Northern Wilds Magazine
Points North

Points North: After 25 years, angling nomad still passionate about fly fishing


shawn-3~s200x200If you’ve spent time fly-fishing on the trout lakes of the Gunflint Trail, maybe you’ve met Reuben Swenson. For nearly 25 years, he’s fished and camped along the Trail every summer for weeks or months at a time. For Swenson, age 67, fly fishing is life. But there is more to the story.

In the 1980s, Swenson had a run of bad luck. He divorced and subsequently sold the restaurant he owned and operated. After moving back to his hometown of Mahtowa, he had a heart attack. He was 41. Heart trouble runs in the family and Swenson’s recovery was slow. He couldn’t return to work and was frustrated with a shut-in existence. Going fishing, something he’d always enjoyed, provided a non stressful way to get outside.

“I went fishing because it was the only thing I could do,” he says. “It was that or sit at home and die.”

Then he went trout fishing with his lifelong friend, David Asproth of Grand Marais, who introduced him to float tubes. Floating in the water ensconced in a tube, Swenson discovered he relaxed and felt much better. Asproth, a noted fly tier, was instrumental in Swenson’s development as a fly fisher, but the transformation was completed in Arkansas, after his doctor suggested he go south for the winter. There in a campground, he met an elderly man named Louis Rock, or “Rocky,” a fly tier and fishing guide from upstate New York. Over the course of several winters, Rocky, who was in his 80s, taught Swenson how to tie flies and how to fly fish.

“He wasn’t generous with his compliments,” Swenson recalls. “He used to watch me fish through binoculars and then critique me afterward.”

In 1987, Swenson started fishing full time. A fly-fishing nomad, he spends his summers along the North Shore and winters by the great trout rivers of Arkansas. Living on a meager Social Security income, his Toyota pickup is his home. He carries everything he needs in the truck and, during the warm months, sleeps in the back. For the winter, he has a small travel trailer in Arkansas, as well as another trailer at his home base in Mahtowa. He travels with a screen tent that he can set up in a campsite when friends come to visit.

While he lives as a lone nomad, Swenson isn’t lonely, because he has many fishing companions, among them his son, Eric and his friends in the Arrowhead Flyfishers, a club based in Duluth. He also teaches a couple of fly fishing classes and some of his students have become fishing friends. A few of his friends travel to Arkansas to fish with him during the winter.

If spring is the start of a fly-fisher’s year, Swenson’s annual routine goes something like this. In April, he heads north from Arkansas to spend a week or two fishing in the bluff country trout streams of southeast Minnesota. From there he heads to Mahtowa for a few weeks. In mid May, he travels the North Shore looking for steelhead. Sometimes he gets to the Gunflint in May, though he occasionally waits until the middle of June to avoid the black flies. Once on the Gunflint, he fishes daily through the insect hatches of June and July, eventually taking a short hiatus around the beginning of August to pick blueberries. Then it is back to Mahtowa.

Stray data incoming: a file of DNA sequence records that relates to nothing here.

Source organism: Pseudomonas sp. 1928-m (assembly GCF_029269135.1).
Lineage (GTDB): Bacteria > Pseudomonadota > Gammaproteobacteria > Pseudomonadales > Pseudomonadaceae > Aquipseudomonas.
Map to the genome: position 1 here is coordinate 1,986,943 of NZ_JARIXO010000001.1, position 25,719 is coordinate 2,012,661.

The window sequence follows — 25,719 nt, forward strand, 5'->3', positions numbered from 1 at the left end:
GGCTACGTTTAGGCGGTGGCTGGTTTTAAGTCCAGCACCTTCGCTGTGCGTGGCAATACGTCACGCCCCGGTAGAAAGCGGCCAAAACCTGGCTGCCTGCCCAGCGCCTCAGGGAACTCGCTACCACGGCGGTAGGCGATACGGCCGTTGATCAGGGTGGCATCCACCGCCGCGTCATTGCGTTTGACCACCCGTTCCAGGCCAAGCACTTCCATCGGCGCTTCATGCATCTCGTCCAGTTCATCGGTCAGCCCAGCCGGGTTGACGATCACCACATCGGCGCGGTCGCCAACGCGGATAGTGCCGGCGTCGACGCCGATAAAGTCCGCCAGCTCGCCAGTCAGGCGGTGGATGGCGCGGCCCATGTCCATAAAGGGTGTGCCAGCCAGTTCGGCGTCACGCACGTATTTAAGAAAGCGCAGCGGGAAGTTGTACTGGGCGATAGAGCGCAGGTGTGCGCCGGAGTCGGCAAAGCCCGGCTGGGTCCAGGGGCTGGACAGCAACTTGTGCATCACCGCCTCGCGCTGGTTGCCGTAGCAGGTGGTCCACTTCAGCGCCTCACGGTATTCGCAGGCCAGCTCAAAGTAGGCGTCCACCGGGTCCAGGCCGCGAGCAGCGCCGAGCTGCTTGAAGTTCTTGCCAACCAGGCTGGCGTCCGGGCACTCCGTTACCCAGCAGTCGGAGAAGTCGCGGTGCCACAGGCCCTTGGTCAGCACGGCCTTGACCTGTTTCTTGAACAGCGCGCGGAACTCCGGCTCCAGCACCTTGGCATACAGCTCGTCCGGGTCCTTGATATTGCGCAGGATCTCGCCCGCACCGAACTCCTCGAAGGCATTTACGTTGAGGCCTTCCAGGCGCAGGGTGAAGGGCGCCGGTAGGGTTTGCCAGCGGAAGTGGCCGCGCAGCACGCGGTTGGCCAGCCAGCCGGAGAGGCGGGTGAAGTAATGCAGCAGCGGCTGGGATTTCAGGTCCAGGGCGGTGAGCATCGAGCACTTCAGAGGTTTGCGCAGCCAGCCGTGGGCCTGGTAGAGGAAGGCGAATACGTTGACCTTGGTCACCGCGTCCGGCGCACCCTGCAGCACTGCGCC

Some years, he’ll head out to the Rockies for a couple of weeks in late summer with Eric or other friends. Otherwise, he likes to fish the Mississippi River between St. Cloud and the Twin Cities for smallmouth bass. He’ll also make an autumn run up the North Shore to see if he can tangle with a Chinook salmon in a river. Then it is time to get ready for Arkansas.

“The best time to fish for big browns on the Little Red River is from mid October through November,” he says.

How big is big? Swenson caught two, line-class world records in 1995, a year when he landed eight brown trout over 12 pounds. He hopes to someday catch a 20-pounder with a size 20 fly, which is about as big as an ant. He has landed a 25-pounder on a size 16 fly, which is not much bigger.

In February, he heads to Florida to fish saltwater with a friend who shares gas expenses and has a place to stay when they get there. While most of his fishing has been from shore, he’s managed to catch several species. In March, it is back to Arkansas for the caddis hatch on the White River, which can provide some of his best trout fishing action of the year.

Although he maintains a busy fishing schedule, Swenson’s health still restricts what he can do. All of his fishing occurs in places where he can easily get to the water. At one of his favorite trout lakes, a steep stairway leads from the parking lot to the water. He stopped fishing there for several years, because he could no longer climb the stairs. He returned the lake after having a pacemaker/defibrillator implanted six years ago. The device can restore his heartbeat with a jolt of electrical current.

“I’m a hybrid,” he quips. “I run on electricity half of the time.”

Presently, he takes at least 10 prescription medications daily, but Swenson doesn’t dwell on his health. Instead, he takes precautions and does what he wants to do. He gets by on his Social Security income and what he calls “the generosity of friends.” Raised on Mahtowa dairy farm, he is used to fixing things when thy break down and making do with what he has. Nearly all of his tackle and camping gear is purchased on the cheap, scrounged or given to him by friends. He’s completely taken apart the engine on his Toyota using a campground picnic table as a work bench.

While he remains passionate about fly fishing, catching fish has become less important. He is happy to be on the water, fishing with friends and seeing them catch fish. And he plans to keep fishing as long as he can.

“I don’t think you are ever too old or decrepit to fly fish,” he says. “It’s a lifetime pursuit. I don’t see me retiring from fishing.”

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